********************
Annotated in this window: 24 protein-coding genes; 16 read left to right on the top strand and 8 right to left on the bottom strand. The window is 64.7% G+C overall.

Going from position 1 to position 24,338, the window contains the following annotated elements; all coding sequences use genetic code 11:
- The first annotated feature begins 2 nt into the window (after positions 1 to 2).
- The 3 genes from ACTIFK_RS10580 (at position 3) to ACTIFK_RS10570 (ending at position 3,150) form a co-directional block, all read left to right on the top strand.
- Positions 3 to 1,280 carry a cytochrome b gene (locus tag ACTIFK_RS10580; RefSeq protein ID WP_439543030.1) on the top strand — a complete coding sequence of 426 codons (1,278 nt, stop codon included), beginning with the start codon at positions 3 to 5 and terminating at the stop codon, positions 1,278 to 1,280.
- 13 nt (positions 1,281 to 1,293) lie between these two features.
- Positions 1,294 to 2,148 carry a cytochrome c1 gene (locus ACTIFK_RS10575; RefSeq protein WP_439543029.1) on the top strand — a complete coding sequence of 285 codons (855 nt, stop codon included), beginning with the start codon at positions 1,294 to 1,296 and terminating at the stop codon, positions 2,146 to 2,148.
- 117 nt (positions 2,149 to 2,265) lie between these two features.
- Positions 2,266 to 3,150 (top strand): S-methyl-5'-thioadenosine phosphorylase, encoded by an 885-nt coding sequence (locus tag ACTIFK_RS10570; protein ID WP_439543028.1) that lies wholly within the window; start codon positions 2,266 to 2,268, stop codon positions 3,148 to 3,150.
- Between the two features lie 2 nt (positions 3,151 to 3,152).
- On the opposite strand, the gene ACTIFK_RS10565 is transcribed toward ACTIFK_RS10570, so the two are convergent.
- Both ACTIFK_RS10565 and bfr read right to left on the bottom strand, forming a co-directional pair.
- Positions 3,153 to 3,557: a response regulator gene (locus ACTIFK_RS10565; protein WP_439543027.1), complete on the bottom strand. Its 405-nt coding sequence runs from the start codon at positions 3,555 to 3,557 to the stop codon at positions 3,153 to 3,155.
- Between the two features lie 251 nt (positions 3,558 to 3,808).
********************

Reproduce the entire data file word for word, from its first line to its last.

Annotated in this window: 24 protein-coding genes; 16 read left to right on the top strand and 8 right to left on the bottom strand. The window is 64.7% G+C overall.

Going from position 1 to position 24,338, the window contains the following annotated elements; all coding sequences use genetic code 11:
- The first annotated feature begins 2 nt into the window (after positions 1 to 2).
- The 3 genes from ACTIFK_RS10580 (at position 3) to ACTIFK_RS10570 (ending at position 3,150) form a co-directional block, all read left to right on the top strand.
- Positions 3 to 1,280 carry a cytochrome b gene (locus tag ACTIFK_RS10580; RefSeq protein ID WP_439543030.1) on the top strand — a complete coding sequence of 426 codons (1,278 nt, stop codon included), beginning with the start codon at positions 3 to 5 and terminating at the stop codon, positions 1,278 to 1,280.
- 13 nt (positions 1,281 to 1,293) lie between these two features.
- Positions 1,294 to 2,148 carry a cytochrome c1 gene (locus ACTIFK_RS10575; RefSeq protein WP_439543029.1) on the top strand — a complete coding sequence of 285 codons (855 nt, stop codon included), beginning with the start codon at positions 1,294 to 1,296 and terminating at the stop codon, positions 2,146 to 2,148.
- 117 nt (positions 2,149 to 2,265) lie between these two features.
- Positions 2,266 to 3,150 (top strand): S-methyl-5'-thioadenosine phosphorylase, encoded by an 885-nt coding sequence (locus tag ACTIFK_RS10570; protein ID WP_439543028.1) that lies wholly within the window; start codon positions 2,266 to 2,268, stop codon positions 3,148 to 3,150.
- Between the two features lie 2 nt (positions 3,151 to 3,152).
- On the opposite strand, the gene ACTIFK_RS10565 is transcribed toward ACTIFK_RS10570, so the two are convergent.
- Both ACTIFK_RS10565 and bfr read right to left on the bottom strand, forming a co-directional pair.
- Positions 3,153 to 3,557: a response regulator gene (locus ACTIFK_RS10565; protein WP_439543027.1), complete on the bottom strand. Its 405-nt coding sequence runs from the start codon at positions 3,555 to 3,557 to the stop codon at positions 3,153 to 3,155.
- Between the two features lie 251 nt (positions 3,558 to 3,808).